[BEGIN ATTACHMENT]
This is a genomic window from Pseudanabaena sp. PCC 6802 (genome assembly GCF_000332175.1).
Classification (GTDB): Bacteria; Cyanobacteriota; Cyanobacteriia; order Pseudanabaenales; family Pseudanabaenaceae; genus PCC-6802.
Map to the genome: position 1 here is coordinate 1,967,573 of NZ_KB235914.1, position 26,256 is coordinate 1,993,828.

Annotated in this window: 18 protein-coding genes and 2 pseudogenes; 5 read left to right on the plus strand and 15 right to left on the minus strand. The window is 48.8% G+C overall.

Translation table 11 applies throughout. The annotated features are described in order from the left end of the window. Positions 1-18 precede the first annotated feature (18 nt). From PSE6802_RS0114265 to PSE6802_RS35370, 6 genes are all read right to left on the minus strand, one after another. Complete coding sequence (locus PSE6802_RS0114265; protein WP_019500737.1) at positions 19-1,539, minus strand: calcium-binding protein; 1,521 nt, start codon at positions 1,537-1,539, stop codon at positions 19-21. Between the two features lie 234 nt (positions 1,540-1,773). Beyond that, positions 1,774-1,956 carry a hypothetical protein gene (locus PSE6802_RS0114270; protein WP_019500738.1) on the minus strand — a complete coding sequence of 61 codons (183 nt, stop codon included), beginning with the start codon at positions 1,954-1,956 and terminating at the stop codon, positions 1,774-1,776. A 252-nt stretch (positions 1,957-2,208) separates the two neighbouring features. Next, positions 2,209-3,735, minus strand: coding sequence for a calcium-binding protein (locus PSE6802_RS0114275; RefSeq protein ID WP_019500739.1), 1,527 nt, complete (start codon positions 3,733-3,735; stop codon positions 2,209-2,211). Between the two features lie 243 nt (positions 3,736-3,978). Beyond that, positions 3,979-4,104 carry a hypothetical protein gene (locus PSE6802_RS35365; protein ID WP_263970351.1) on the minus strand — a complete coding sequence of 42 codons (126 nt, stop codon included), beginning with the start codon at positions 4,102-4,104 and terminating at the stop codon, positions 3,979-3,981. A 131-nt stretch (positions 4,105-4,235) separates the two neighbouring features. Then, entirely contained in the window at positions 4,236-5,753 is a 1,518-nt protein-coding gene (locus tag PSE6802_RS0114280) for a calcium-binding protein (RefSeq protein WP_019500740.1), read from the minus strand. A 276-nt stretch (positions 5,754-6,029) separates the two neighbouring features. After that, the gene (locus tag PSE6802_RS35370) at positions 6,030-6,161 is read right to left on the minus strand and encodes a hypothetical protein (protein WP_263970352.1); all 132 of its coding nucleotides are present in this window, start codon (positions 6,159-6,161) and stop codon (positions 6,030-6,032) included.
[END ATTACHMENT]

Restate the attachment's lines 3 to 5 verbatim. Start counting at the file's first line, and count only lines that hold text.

Map to the genome: position 1 here is coordinate 1,967,573 of NZ_KB235914.1, position 26,256 is coordinate 1,993,828.

Annotated in this window: 18 protein-coding genes and 2 pseudogenes; 5 read left to right on the plus strand and 15 right to left on the minus strand. The window is 48.8% G+C overall.

Translation table 11 applies throughout. The annotated features are described in order from the left end of the window. Positions 1-18 precede the first annotated feature (18 nt). From PSE6802_RS0114265 to PSE6802_RS35370, 6 genes are all read right to left on the minus strand, one after another. Complete coding sequence (locus PSE6802_RS0114265; protein WP_019500737.1) at positions 19-1,539, minus strand: calcium-binding protein; 1,521 nt, start codon at positions 1,537-1,539, stop codon at positions 19-21. Between the two features lie 234 nt (positions 1,540-1,773). Beyond that, positions 1,774-1,956 carry a hypothetical protein gene (locus PSE6802_RS0114270; protein WP_019500738.1) on the minus strand — a complete coding sequence of 61 codons (183 nt, stop codon included), beginning with the start codon at positions 1,954-1,956 and terminating at the stop codon, positions 1,774-1,776. A 252-nt stretch (positions 1,957-2,208) separates the two neighbouring features. Next, positions 2,209-3,735, minus strand: coding sequence for a calcium-binding protein (locus PSE6802_RS0114275; RefSeq protein ID WP_019500739.1), 1,527 nt, complete (start codon positions 3,733-3,735; stop codon positions 2,209-2,211). Between the two features lie 243 nt (positions 3,736-3,978). Beyond that, positions 3,979-4,104 carry a hypothetical protein gene (locus PSE6802_RS35365; protein ID WP_263970351.1) on the minus strand — a complete coding sequence of 42 codons (126 nt, stop codon included), beginning with the start codon at positions 4,102-4,104 and terminating at the stop codon, positions 3,979-3,981. A 131-nt stretch (positions 4,105-4,235) separates the two neighbouring features. Then, entirely contained in the window at positions 4,236-5,753 is a 1,518-nt protein-coding gene (locus tag PSE6802_RS0114280) for a calcium-binding protein (RefSeq protein WP_019500740.1), read from the minus strand. A 276-nt stretch (positions 5,754-6,029) separates the two neighbouring features. After that, the gene (locus tag PSE6802_RS35370) at positions 6,030-6,161 is read right to left on the minus strand and encodes a hypothetical protein (protein WP_263970352.1); all 132 of its coding nucleotides are present in this window, start codon (positions 6,159-6,161) and stop codon (positions 6,030-6,032) included.